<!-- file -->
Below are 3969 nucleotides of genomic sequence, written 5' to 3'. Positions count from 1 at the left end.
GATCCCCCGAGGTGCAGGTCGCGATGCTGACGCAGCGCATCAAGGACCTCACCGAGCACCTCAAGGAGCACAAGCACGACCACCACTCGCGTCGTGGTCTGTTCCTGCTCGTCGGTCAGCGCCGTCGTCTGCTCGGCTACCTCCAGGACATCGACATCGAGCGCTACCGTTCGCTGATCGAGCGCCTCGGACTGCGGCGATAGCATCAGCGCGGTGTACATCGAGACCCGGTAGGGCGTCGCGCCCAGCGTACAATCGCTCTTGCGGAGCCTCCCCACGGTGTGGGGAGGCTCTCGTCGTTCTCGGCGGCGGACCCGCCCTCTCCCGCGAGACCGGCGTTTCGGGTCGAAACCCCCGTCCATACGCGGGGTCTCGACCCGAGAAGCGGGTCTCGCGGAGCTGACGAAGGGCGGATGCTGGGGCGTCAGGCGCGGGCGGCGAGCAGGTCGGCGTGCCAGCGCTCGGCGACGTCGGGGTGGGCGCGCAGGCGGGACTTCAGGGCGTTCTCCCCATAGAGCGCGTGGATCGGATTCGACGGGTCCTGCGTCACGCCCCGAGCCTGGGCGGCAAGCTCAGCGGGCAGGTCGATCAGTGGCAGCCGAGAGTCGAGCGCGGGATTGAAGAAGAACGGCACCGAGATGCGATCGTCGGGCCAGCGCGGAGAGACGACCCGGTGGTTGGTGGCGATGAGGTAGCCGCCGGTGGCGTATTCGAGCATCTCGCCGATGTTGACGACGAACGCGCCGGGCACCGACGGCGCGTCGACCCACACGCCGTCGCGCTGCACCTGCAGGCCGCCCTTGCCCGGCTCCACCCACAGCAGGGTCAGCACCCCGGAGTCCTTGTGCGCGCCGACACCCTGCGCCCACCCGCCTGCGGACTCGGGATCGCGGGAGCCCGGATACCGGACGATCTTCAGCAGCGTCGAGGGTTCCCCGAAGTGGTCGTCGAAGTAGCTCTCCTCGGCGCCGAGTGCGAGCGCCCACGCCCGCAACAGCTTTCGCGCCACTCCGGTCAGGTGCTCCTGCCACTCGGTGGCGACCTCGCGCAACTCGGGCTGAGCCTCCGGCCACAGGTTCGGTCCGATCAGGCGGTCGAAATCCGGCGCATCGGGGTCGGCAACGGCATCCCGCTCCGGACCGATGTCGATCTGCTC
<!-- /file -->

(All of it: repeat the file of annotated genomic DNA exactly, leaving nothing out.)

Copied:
Below are 3969 nucleotides of genomic sequence, written 5' to 3'. Positions count from 1 at the left end.
GATCCCCCGAGGTGCAGGTCGCGATGCTGACGCAGCGCATCAAGGACCTCACCGAGCACCTCAAGGAGCACAAGCACGACCACCACTCGCGTCGTGGTCTGTTCCTGCTCGTCGGTCAGCGCCGTCGTCTGCTCGGCTACCTCCAGGACATCGACATCGAGCGCTACCGTTCGCTGATCGAGCGCCTCGGACTGCGGCGATAGCATCAGCGCGGTGTACATCGAGACCCGGTAGGGCGTCGCGCCCAGCGTACAATCGCTCTTGCGGAGCCTCCCCACGGTGTGGGGAGGCTCTCGTCGTTCTCGGCGGCGGACCCGCCCTCTCCCGCGAGACCGGCGTTTCGGGTCGAAACCCCCGTCCATACGCGGGGTCTCGACCCGAGAAGCGGGTCTCGCGGAGCTGACGAAGGGCGGATGCTGGGGCGTCAGGCGCGGGCGGCGAGCAGGTCGGCGTGCCAGCGCTCGGCGACGTCGGGGTGGGCGCGCAGGCGGGACTTCAGGGCGTTCTCCCCATAGAGCGCGTGGATCGGATTCGACGGGTCCTGCGTCACGCCCCGAGCCTGGGCGGCAAGCTCAGCGGGCAGGTCGATCAGTGGCAGCCGAGAGTCGAGCGCGGGATTGAAGAAGAACGGCACCGAGATGCGATCGTCGGGCCAGCGCGGAGAGACGACCCGGTGGTTGGTGGCGATGAGGTAGCCGCCGGTGGCGTATTCGAGCATCTCGCCGATGTTGACGACGAACGCGCCGGGCACCGACGGCGCGTCGACCCACACGCCGTCGCGCTGCACCTGCAGGCCGCCCTTGCCCGGCTCCACCCACAGCAGGGTCAGCACCCCGGAGTCCTTGTGCGCGCCGACACCCTGCGCCCACCCGCCTGCGGACTCGGGATCGCGGGAGCCCGGATACCGGACGATCTTCAGCAGCGTCGAGGGTTCCCCGAAGTGGTCGTCGAAGTAGCTCTCCTCGGCGCCGAGTGCGAGCGCCCACGCCCGCAACAGCTTTCGCGCCACTCCGGTCAGGTGCTCCTGCCACTCGGTGGCGACCTCGCGCAACTCGGGCTGAGCCTCCGGCCACAGGTTCGGTCCGATCAGGCGGTCGAAATCCGGCGCATCGGGGTCGGCAACGGCATCCCGCTCCGGACCGATGTCGATCTGCTC